File(s) under permanent embargo

Size and Composition Effects in Sb-Carbon Nanocomposites for Sodium-Ion Batteries

journal contribution
posted on 09.11.2016, 00:00 authored by T Ramireddy, N Sharma, T Xing, Ying (Ian) ChenYing (Ian) Chen, J Leforestier, Alexey Glushenkov
Sodium-ion batteries are in the spotlight as viable alternatives to lithium-ion batteries in stationary storage and power grid applications. Among possible anode materials, Sb is one of the interesting candidates due to a combination of battery-type potential plateaus in the charge-discharge profiles, high capacity (theoretical capacity of 660 mAh g-1), and demonstrated good cyclic stability. The influence of Sb particle size (particularly at the nanoscale range) and the composition of Sb-carbon composites on the electrode performance, stability, and charge storage mechanism is systematically evaluated here for the first time. A range of Sb-carbon nanocomposites with varied Sb particle size (between 50 and ∼1 nm) are studied. The control of the particle size is achieved via varying the carbon and Sb weight ratio in the precursors. The shape of charge-discharge profiles, hysteresis, and the difference in cyclic stabilities and rate performance are analyzed. The nanocomposite with the smallest particle size (∼1 nm) and the largest carbon content provides the most stable cyclic behavior and a better rate capability but suffers from an increased hysteresis between charge and discharge curves. In situ synchrotron X-ray diffraction experiments indicate that the storage mechanism in the Sb-carbon nanocomposites containing Sb nanoparticles is different from the electrodes with bulkier, micron-sized Sb particles, and the electrochemical reaction proceeds through a number of crystalline intermediates.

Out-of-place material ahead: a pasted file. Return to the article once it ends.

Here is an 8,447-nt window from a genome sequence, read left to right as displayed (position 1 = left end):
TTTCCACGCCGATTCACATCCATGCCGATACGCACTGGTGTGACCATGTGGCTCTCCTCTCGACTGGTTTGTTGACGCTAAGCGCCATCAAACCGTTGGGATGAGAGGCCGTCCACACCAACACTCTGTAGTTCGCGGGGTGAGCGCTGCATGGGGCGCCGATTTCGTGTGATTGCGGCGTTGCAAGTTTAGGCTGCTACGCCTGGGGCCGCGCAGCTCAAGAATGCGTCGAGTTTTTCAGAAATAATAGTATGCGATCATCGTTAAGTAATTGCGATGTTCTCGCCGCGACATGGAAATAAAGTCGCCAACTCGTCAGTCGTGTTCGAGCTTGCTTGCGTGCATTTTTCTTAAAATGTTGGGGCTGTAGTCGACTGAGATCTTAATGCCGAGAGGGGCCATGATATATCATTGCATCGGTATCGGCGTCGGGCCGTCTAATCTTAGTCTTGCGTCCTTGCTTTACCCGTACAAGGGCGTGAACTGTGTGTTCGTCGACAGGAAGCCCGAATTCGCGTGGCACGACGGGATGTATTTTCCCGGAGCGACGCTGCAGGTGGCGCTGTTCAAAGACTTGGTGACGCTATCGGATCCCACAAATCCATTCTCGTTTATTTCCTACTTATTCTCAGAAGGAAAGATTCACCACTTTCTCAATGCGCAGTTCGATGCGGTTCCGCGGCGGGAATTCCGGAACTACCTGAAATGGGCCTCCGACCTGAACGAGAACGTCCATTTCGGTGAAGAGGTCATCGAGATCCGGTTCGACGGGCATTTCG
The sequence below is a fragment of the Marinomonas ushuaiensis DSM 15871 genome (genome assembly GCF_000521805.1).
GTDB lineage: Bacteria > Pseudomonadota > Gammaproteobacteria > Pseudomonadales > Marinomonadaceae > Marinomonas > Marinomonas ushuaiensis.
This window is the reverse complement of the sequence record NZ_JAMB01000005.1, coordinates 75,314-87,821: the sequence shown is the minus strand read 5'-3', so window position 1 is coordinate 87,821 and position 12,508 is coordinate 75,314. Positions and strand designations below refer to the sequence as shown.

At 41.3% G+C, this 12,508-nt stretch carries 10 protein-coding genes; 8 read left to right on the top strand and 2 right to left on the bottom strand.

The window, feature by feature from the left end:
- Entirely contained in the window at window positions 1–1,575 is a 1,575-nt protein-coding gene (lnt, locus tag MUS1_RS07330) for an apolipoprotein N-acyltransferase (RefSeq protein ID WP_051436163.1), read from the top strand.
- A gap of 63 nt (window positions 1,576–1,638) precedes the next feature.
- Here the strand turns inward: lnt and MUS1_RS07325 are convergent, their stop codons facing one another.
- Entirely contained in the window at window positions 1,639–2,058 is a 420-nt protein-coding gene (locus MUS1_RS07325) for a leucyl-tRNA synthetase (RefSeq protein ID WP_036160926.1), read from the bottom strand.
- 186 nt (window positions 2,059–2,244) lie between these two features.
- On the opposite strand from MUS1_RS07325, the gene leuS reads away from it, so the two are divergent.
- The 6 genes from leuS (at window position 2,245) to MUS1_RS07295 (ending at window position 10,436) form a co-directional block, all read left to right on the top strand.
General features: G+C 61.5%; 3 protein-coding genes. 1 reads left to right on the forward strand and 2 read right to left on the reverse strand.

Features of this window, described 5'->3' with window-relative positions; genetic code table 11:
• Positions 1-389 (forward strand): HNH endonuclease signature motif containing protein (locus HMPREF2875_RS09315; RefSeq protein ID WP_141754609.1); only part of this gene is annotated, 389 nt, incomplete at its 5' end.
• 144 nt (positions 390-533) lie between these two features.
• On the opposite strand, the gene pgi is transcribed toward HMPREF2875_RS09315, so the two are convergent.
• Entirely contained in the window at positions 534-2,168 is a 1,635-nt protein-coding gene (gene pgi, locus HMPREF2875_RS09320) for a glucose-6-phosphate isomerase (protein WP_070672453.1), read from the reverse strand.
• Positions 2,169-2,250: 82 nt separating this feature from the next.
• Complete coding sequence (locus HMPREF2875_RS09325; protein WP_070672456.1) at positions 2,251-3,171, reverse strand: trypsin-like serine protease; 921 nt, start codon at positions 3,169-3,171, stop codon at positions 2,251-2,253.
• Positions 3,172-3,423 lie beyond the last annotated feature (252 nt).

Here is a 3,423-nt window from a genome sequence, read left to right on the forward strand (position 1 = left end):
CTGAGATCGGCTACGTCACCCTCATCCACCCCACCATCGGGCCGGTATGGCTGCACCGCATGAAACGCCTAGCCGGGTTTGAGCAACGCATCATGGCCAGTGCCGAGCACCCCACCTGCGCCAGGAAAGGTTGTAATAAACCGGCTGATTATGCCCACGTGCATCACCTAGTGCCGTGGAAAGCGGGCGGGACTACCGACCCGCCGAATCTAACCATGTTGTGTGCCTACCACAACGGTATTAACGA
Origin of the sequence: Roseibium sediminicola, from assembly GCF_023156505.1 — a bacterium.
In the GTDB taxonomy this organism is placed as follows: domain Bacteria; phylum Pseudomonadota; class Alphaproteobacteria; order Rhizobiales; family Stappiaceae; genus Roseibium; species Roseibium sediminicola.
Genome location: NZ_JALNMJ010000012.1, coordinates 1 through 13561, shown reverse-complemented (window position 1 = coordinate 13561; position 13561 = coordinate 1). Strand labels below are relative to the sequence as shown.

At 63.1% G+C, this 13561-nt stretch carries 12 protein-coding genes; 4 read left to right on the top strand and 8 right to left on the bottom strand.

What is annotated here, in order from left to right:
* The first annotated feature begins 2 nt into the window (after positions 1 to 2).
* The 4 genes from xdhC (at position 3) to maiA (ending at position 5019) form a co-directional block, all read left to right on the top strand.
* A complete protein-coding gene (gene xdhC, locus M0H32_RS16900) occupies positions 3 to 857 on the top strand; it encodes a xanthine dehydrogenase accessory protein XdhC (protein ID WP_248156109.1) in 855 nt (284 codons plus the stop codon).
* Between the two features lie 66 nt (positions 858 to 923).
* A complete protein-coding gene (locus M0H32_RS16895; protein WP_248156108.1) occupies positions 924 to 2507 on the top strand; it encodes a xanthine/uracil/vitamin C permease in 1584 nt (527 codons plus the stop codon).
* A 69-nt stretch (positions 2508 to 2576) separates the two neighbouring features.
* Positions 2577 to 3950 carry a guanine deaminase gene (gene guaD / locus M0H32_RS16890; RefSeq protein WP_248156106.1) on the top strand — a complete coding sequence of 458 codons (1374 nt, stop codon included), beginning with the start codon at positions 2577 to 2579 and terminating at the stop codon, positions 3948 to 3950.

ACS Applied Materials and Interfaces






30152 - 30164





Publication classification

C1 Refereed article in a scholarly journal

Copyright notice

2016, American Chemical Society